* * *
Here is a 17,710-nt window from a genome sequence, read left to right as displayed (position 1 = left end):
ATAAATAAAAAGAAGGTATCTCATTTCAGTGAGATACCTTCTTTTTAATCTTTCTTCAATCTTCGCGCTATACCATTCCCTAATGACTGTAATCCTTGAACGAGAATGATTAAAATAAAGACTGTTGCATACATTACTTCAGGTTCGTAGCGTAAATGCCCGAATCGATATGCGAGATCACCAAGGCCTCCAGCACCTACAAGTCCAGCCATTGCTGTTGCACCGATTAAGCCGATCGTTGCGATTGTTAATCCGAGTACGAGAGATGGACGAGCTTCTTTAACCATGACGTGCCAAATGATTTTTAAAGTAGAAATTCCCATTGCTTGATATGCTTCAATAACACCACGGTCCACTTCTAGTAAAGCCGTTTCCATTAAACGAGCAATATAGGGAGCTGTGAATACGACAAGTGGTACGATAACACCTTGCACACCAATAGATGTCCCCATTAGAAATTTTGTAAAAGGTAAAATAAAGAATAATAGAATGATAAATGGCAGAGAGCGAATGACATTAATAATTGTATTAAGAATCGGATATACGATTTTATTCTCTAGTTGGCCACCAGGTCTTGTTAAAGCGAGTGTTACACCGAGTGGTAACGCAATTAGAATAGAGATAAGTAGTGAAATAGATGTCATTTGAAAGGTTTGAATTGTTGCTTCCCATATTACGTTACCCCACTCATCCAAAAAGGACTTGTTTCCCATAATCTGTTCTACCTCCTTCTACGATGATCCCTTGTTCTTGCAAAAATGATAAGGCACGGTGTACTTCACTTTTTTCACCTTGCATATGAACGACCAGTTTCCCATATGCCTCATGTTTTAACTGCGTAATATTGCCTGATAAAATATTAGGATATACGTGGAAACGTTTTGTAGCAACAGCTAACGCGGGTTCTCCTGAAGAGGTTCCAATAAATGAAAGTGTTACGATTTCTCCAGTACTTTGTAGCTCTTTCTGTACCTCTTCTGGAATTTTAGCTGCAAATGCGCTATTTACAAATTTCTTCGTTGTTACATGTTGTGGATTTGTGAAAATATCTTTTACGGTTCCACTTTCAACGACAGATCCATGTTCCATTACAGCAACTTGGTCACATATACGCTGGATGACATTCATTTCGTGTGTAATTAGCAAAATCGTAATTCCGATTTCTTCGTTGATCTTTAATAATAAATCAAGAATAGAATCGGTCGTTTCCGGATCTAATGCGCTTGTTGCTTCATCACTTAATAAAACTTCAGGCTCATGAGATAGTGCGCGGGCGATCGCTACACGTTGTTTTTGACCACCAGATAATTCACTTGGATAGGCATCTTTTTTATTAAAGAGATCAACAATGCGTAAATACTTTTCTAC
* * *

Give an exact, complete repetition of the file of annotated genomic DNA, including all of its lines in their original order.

Here is a 17,710-nt window from a genome sequence, read left to right as displayed (position 1 = left end):
ATAAATAAAAAGAAGGTATCTCATTTCAGTGAGATACCTTCTTTTTAATCTTTCTTCAATCTTCGCGCTATACCATTCCCTAATGACTGTAATCCTTGAACGAGAATGATTAAAATAAAGACTGTTGCATACATTACTTCAGGTTCGTAGCGTAAATGCCCGAATCGATATGCGAGATCACCAAGGCCTCCAGCACCTACAAGTCCAGCCATTGCTGTTGCACCGATTAAGCCGATCGTTGCGATTGTTAATCCGAGTACGAGAGATGGACGAGCTTCTTTAACCATGACGTGCCAAATGATTTTTAAAGTAGAAATTCCCATTGCTTGATATGCTTCAATAACACCACGGTCCACTTCTAGTAAAGCCGTTTCCATTAAACGAGCAATATAGGGAGCTGTGAATACGACAAGTGGTACGATAACACCTTGCACACCAATAGATGTCCCCATTAGAAATTTTGTAAAAGGTAAAATAAAGAATAATAGAATGATAAATGGCAGAGAGCGAATGACATTAATAATTGTATTAAGAATCGGATATACGATTTTATTCTCTAGTTGGCCACCAGGTCTTGTTAAAGCGAGTGTTACACCGAGTGGTAACGCAATTAGAATAGAGATAAGTAGTGAAATAGATGTCATTTGAAAGGTTTGAATTGTTGCTTCCCATATTACGTTACCCCACTCATCCAAAAAGGACTTGTTTCCCATAATCTGTTCTACCTCCTTCTACGATGATCCCTTGTTCTTGCAAAAATGATAAGGCACGGTGTACTTCACTTTTTTCACCTTGCATATGAACGACCAGTTTCCCATATGCCTCATGTTTTAACTGCGTAATATTGCCTGATAAAATATTAGGATATACGTGGAAACGTTTTGTAGCAACAGCTAACGCGGGTTCTCCTGAAGAGGTTCCAATAAATGAAAGTGTTACGATTTCTCCAGTACTTTGTAGCTCTTTCTGTACCTCTTCTGGAATTTTAGCTGCAAATGCGCTATTTACAAATTTCTTCGTTGTTACATGTTGTGGATTTGTGAAAATATCTTTTACGGTTCCACTTTCAACGACAGATCCATGTTCCATTACAGCAACTTGGTCACATATACGCTGGATGACATTCATTTCGTGTGTAATTAGCAAAATCGTAATTCCGATTTCTTCGTTGATCTTTAATAATAAATCAAGAATAGAATCGGTCGTTTCCGGATCTAATGCGCTTGTTGCTTCATCACTTAATAAAACTTCAGGCTCATGAGATAGTGCGCGGGCGATCGCTACACGTTGTTTTTGACCACCAGATAATTCACTTGGATAGGCATCTTTTTTATTAAAGAGATCAACAATGCGTAAATACTTTTCTAC